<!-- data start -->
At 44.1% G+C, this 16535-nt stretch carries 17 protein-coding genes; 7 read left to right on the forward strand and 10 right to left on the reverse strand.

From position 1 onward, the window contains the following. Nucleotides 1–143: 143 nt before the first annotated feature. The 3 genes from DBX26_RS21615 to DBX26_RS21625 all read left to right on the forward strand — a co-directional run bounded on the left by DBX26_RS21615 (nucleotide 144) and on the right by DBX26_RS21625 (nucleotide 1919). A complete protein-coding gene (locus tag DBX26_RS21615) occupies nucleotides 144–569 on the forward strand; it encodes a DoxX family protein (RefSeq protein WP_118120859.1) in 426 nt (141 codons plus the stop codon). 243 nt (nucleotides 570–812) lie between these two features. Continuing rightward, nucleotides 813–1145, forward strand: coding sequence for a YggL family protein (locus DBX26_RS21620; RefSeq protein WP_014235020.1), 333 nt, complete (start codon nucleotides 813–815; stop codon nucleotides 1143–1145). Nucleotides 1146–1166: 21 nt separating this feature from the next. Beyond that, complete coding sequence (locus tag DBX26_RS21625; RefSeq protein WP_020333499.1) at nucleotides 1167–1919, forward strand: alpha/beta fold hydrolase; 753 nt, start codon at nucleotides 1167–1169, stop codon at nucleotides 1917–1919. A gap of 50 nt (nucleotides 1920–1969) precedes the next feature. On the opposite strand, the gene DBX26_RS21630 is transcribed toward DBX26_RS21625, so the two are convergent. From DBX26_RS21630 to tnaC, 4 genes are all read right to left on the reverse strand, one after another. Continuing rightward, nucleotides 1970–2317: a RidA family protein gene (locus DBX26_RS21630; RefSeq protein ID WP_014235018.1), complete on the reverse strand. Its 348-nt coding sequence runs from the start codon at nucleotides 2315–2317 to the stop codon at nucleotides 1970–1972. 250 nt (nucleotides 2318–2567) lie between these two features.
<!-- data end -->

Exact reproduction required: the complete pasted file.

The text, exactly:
At 44.1% G+C, this 16535-nt stretch carries 17 protein-coding genes; 7 read left to right on the forward strand and 10 right to left on the reverse strand.

From position 1 onward, the window contains the following. Nucleotides 1–143: 143 nt before the first annotated feature. The 3 genes from DBX26_RS21615 to DBX26_RS21625 all read left to right on the forward strand — a co-directional run bounded on the left by DBX26_RS21615 (nucleotide 144) and on the right by DBX26_RS21625 (nucleotide 1919). A complete protein-coding gene (locus tag DBX26_RS21615) occupies nucleotides 144–569 on the forward strand; it encodes a DoxX family protein (RefSeq protein WP_118120859.1) in 426 nt (141 codons plus the stop codon). 243 nt (nucleotides 570–812) lie between these two features. Continuing rightward, nucleotides 813–1145, forward strand: coding sequence for a YggL family protein (locus DBX26_RS21620; RefSeq protein WP_014235020.1), 333 nt, complete (start codon nucleotides 813–815; stop codon nucleotides 1143–1145). Nucleotides 1146–1166: 21 nt separating this feature from the next. Beyond that, complete coding sequence (locus tag DBX26_RS21625; RefSeq protein WP_020333499.1) at nucleotides 1167–1919, forward strand: alpha/beta fold hydrolase; 753 nt, start codon at nucleotides 1167–1169, stop codon at nucleotides 1917–1919. A gap of 50 nt (nucleotides 1920–1969) precedes the next feature. On the opposite strand, the gene DBX26_RS21630 is transcribed toward DBX26_RS21625, so the two are convergent. From DBX26_RS21630 to tnaC, 4 genes are all read right to left on the reverse strand, one after another. Continuing rightward, nucleotides 1970–2317: a RidA family protein gene (locus DBX26_RS21630; RefSeq protein ID WP_014235018.1), complete on the reverse strand. Its 348-nt coding sequence runs from the start codon at nucleotides 2315–2317 to the stop codon at nucleotides 1970–1972. 250 nt (nucleotides 2318–2567) lie between these two features.